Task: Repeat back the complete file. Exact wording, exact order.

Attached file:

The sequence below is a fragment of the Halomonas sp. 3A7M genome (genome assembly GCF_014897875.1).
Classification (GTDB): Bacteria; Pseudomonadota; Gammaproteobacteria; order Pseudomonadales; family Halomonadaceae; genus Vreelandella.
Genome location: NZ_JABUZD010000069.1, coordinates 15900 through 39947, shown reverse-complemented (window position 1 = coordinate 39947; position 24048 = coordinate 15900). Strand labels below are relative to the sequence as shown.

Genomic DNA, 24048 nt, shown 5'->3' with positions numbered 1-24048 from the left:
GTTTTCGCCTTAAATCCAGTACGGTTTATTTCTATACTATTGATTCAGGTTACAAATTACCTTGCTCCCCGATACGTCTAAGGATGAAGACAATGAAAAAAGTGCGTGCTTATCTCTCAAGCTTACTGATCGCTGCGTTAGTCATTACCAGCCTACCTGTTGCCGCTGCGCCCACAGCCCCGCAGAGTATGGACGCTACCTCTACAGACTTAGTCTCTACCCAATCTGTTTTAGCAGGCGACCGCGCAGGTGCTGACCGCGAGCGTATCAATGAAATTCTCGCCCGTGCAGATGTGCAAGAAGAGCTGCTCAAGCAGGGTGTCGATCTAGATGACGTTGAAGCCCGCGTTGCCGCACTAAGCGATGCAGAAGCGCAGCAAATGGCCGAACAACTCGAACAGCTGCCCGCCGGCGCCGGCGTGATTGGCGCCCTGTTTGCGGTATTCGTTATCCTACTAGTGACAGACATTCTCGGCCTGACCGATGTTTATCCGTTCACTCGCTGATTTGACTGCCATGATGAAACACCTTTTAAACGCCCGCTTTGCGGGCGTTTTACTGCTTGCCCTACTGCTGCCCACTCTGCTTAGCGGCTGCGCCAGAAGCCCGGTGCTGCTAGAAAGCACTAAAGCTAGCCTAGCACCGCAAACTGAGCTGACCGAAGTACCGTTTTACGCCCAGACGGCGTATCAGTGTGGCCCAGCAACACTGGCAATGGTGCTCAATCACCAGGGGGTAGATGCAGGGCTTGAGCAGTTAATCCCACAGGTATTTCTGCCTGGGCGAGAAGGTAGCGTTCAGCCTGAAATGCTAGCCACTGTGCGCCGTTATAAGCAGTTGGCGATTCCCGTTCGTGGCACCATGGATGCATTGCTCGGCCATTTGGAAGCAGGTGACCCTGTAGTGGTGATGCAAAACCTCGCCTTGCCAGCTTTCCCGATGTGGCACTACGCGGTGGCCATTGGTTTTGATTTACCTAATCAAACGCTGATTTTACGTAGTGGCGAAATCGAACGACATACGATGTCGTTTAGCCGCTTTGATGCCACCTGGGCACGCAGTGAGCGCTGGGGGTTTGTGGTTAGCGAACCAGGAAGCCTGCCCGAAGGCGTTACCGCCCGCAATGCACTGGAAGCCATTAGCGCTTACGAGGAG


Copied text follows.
The sequence below is a fragment of the Halomonas sp. 3A7M genome (genome assembly GCF_014897875.1).
Classification (GTDB): Bacteria; Pseudomonadota; Gammaproteobacteria; order Pseudomonadales; family Halomonadaceae; genus Vreelandella.
Genome location: NZ_JABUZD010000069.1, coordinates 15900 through 39947, shown reverse-complemented (window position 1 = coordinate 39947; position 24048 = coordinate 15900). Strand labels below are relative to the sequence as shown.

Genomic DNA, 24048 nt, shown 5'->3' with positions numbered 1-24048 from the left:
GTTTTCGCCTTAAATCCAGTACGGTTTATTTCTATACTATTGATTCAGGTTACAAATTACCTTGCTCCCCGATACGTCTAAGGATGAAGACAATGAAAAAAGTGCGTGCTTATCTCTCAAGCTTACTGATCGCTGCGTTAGTCATTACCAGCCTACCTGTTGCCGCTGCGCCCACAGCCCCGCAGAGTATGGACGCTACCTCTACAGACTTAGTCTCTACCCAATCTGTTTTAGCAGGCGACCGCGCAGGTGCTGACCGCGAGCGTATCAATGAAATTCTCGCCCGTGCAGATGTGCAAGAAGAGCTGCTCAAGCAGGGTGTCGATCTAGATGACGTTGAAGCCCGCGTTGCCGCACTAAGCGATGCAGAAGCGCAGCAAATGGCCGAACAACTCGAACAGCTGCCCGCCGGCGCCGGCGTGATTGGCGCCCTGTTTGCGGTATTCGTTATCCTACTAGTGACAGACATTCTCGGCCTGACCGATGTTTATCCGTTCACTCGCTGATTTGACTGCCATGATGAAACACCTTTTAAACGCCCGCTTTGCGGGCGTTTTACTGCTTGCCCTACTGCTGCCCACTCTGCTTAGCGGCTGCGCCAGAAGCCCGGTGCTGCTAGAAAGCACTAAAGCTAGCCTAGCACCGCAAACTGAGCTGACCGAAGTACCGTTTTACGCCCAGACGGCGTATCAGTGTGGCCCAGCAACACTGGCAATGGTGCTCAATCACCAGGGGGTAGATGCAGGGCTTGAGCAGTTAATCCCACAGGTATTTCTGCCTGGGCGAGAAGGTAGCGTTCAGCCTGAAATGCTAGCCACTGTGCGCCGTTATAAGCAGTTGGCGATTCCCGTTCGTGGCACCATGGATGCATTGCTCGGCCATTTGGAAGCAGGTGACCCTGTAGTGGTGATGCAAAACCTCGCCTTGCCAGCTTTCCCGATGTGGCACTACGCGGTGGCCATTGGTTTTGATTTACCTAATCAAACGCTGATTTTACGTAGTGGCGAAATCGAACGACATACGATGTCGTTTAGCCGCTTTGATGCCACCTGGGCACGCAGTGAGCGCTGGGGGTTTGTGGTTAGCGAACCAGGAAGCCTGCCCGAAGGCGTTACCGCCCGCAATGCACTGGAAGCCATTAGCGCTTACGAGGAG